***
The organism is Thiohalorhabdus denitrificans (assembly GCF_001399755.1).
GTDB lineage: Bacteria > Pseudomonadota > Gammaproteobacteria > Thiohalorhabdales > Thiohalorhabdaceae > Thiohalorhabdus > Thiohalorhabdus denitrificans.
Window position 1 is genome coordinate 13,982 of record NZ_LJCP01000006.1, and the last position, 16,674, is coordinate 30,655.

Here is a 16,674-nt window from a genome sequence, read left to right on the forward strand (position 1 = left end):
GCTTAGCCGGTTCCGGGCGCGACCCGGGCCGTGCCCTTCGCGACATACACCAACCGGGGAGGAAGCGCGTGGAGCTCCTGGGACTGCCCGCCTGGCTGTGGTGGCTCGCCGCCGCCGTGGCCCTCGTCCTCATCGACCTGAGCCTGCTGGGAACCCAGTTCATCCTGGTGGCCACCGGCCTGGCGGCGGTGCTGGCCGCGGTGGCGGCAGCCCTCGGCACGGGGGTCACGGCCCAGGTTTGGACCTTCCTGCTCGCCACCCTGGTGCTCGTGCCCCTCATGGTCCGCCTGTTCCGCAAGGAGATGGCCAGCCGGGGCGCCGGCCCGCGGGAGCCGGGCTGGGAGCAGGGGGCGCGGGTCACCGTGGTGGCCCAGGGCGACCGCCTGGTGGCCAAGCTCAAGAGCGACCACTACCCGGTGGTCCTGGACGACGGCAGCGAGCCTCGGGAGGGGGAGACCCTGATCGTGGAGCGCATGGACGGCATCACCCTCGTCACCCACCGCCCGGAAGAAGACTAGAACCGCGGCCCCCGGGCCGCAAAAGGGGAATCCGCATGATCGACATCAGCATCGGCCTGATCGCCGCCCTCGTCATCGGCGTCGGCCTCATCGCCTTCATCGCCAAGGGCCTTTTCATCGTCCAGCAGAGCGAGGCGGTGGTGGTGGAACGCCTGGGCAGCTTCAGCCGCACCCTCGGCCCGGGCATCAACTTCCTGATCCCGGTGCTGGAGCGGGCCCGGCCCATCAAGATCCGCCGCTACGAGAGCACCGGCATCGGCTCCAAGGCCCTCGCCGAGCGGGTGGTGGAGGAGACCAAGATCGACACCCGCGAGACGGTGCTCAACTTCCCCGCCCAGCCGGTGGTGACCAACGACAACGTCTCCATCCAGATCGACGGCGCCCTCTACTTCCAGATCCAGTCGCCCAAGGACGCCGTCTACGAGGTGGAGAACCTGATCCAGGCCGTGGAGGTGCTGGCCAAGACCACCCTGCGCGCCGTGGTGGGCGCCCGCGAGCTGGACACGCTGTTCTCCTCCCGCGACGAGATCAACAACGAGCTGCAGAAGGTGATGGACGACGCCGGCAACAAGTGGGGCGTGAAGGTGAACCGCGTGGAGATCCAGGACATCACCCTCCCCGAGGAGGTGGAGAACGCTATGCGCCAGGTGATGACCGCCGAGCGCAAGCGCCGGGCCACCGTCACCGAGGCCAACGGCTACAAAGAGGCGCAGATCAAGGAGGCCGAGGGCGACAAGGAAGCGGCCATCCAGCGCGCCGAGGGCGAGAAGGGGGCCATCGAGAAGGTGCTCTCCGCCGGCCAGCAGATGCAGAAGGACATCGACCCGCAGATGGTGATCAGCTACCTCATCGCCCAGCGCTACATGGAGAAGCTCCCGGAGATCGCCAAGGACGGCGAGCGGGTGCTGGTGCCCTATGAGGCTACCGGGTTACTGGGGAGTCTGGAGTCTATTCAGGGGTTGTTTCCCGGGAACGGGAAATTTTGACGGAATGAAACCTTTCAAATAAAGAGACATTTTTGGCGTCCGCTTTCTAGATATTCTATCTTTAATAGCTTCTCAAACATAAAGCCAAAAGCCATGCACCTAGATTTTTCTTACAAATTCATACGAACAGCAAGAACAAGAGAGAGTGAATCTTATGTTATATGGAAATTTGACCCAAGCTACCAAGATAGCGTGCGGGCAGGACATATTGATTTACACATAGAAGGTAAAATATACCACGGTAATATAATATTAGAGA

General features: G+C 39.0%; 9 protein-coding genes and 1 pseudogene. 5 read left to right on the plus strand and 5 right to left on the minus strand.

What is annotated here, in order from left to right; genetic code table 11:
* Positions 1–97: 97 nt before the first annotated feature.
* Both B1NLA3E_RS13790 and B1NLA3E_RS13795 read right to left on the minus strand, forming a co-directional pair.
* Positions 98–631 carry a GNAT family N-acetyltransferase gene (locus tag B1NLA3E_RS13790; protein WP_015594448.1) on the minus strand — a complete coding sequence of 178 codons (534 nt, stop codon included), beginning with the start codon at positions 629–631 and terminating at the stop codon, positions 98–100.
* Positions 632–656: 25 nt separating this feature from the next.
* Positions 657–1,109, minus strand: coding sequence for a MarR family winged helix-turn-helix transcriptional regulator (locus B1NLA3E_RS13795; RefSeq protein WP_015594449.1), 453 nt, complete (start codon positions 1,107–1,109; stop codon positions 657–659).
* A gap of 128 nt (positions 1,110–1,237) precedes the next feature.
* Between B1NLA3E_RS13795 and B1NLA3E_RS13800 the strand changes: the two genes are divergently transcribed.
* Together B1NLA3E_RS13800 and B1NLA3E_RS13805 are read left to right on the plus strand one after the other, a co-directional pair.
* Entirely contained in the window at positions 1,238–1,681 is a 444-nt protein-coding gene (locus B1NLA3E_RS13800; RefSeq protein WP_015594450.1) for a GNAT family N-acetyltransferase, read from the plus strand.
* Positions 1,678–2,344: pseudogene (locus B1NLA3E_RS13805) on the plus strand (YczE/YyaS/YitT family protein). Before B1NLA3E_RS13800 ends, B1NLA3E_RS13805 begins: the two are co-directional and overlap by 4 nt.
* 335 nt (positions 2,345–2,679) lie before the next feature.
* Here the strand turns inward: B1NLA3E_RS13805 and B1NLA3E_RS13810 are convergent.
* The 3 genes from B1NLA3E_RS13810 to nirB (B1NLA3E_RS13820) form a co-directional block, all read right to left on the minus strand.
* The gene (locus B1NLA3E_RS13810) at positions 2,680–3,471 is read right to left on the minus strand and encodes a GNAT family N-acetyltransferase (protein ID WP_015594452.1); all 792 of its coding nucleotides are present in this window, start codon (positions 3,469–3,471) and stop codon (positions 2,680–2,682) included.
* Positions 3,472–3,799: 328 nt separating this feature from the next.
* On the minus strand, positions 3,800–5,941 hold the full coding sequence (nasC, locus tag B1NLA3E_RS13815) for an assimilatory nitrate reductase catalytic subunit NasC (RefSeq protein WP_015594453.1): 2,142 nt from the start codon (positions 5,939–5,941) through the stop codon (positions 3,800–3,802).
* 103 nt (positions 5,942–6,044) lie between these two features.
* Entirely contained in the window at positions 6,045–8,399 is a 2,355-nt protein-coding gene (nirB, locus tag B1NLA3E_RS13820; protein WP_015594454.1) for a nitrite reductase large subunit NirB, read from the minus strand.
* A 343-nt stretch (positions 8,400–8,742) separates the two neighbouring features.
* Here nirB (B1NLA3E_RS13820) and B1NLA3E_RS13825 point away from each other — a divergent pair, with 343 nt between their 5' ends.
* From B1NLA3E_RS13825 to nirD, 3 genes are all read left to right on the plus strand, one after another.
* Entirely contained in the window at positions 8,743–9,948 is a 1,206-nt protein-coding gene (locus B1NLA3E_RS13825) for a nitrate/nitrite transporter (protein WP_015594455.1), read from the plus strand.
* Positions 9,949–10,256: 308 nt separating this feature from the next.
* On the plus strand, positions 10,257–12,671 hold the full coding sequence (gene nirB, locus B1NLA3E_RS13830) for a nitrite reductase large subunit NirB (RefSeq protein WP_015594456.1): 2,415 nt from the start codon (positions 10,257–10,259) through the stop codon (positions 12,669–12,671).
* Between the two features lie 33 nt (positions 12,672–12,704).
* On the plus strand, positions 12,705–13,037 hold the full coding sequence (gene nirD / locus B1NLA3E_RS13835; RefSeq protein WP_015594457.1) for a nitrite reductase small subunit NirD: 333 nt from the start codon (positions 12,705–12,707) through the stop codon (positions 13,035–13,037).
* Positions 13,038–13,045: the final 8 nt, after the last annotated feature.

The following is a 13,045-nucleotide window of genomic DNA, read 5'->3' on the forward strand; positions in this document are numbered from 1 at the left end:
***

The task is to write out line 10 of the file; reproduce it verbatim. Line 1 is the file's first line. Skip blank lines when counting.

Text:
* Positions 98–631 carry a GNAT family N-acetyltransferase gene (locus tag B1NLA3E_RS13790; protein WP_015594448.1) on the minus strand — a complete coding sequence of 178 codons (534 nt, stop codon included), beginning with the start codon at positions 629–631 and terminating at the stop codon, positions 98–100.